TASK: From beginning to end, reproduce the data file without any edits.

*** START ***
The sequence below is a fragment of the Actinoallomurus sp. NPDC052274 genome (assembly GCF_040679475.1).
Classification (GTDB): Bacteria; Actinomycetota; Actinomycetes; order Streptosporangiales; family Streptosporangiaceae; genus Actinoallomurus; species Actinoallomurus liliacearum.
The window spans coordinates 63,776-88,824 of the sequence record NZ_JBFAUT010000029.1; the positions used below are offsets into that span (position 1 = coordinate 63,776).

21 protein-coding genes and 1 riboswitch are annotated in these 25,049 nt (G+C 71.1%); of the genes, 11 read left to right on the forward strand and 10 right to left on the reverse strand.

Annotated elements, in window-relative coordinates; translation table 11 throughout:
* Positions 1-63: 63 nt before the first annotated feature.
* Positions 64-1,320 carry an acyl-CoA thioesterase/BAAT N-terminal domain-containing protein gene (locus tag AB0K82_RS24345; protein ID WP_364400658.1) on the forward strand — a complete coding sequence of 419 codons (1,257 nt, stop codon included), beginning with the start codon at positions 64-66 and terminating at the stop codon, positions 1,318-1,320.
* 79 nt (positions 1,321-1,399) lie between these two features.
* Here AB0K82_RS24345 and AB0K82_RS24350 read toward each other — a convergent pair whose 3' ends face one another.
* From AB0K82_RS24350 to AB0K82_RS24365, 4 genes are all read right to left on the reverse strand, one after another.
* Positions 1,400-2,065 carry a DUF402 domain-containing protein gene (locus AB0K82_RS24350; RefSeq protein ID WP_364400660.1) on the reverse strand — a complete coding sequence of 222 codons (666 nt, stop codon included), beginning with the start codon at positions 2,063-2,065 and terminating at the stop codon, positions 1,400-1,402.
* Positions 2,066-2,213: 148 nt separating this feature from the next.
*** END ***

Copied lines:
The sequence below is a fragment of the Actinoallomurus sp. NPDC052274 genome (assembly GCF_040679475.1).
Classification (GTDB): Bacteria; Actinomycetota; Actinomycetes; order Streptosporangiales; family Streptosporangiaceae; genus Actinoallomurus; species Actinoallomurus liliacearum.
The window spans coordinates 63,776-88,824 of the sequence record NZ_JBFAUT010000029.1; the positions used below are offsets into that span (position 1 = coordinate 63,776).

21 protein-coding genes and 1 riboswitch are annotated in these 25,049 nt (G+C 71.1%); of the genes, 11 read left to right on the forward strand and 10 right to left on the reverse strand.

Annotated elements, in window-relative coordinates; translation table 11 throughout:
* Positions 1-63: 63 nt before the first annotated feature.
* Positions 64-1,320 carry an acyl-CoA thioesterase/BAAT N-terminal domain-containing protein gene (locus tag AB0K82_RS24345; protein ID WP_364400658.1) on the forward strand — a complete coding sequence of 419 codons (1,257 nt, stop codon included), beginning with the start codon at positions 64-66 and terminating at the stop codon, positions 1,318-1,320.
* 79 nt (positions 1,321-1,399) lie between these two features.
* Here AB0K82_RS24345 and AB0K82_RS24350 read toward each other — a convergent pair whose 3' ends face one another.
* From AB0K82_RS24350 to AB0K82_RS24365, 4 genes are all read right to left on the reverse strand, one after another.
* Positions 1,400-2,065 carry a DUF402 domain-containing protein gene (locus AB0K82_RS24350; RefSeq protein ID WP_364400660.1) on the reverse strand — a complete coding sequence of 222 codons (666 nt, stop codon included), beginning with the start codon at positions 2,063-2,065 and terminating at the stop codon, positions 1,400-1,402.
* Positions 2,066-2,213: 148 nt separating this feature from the next.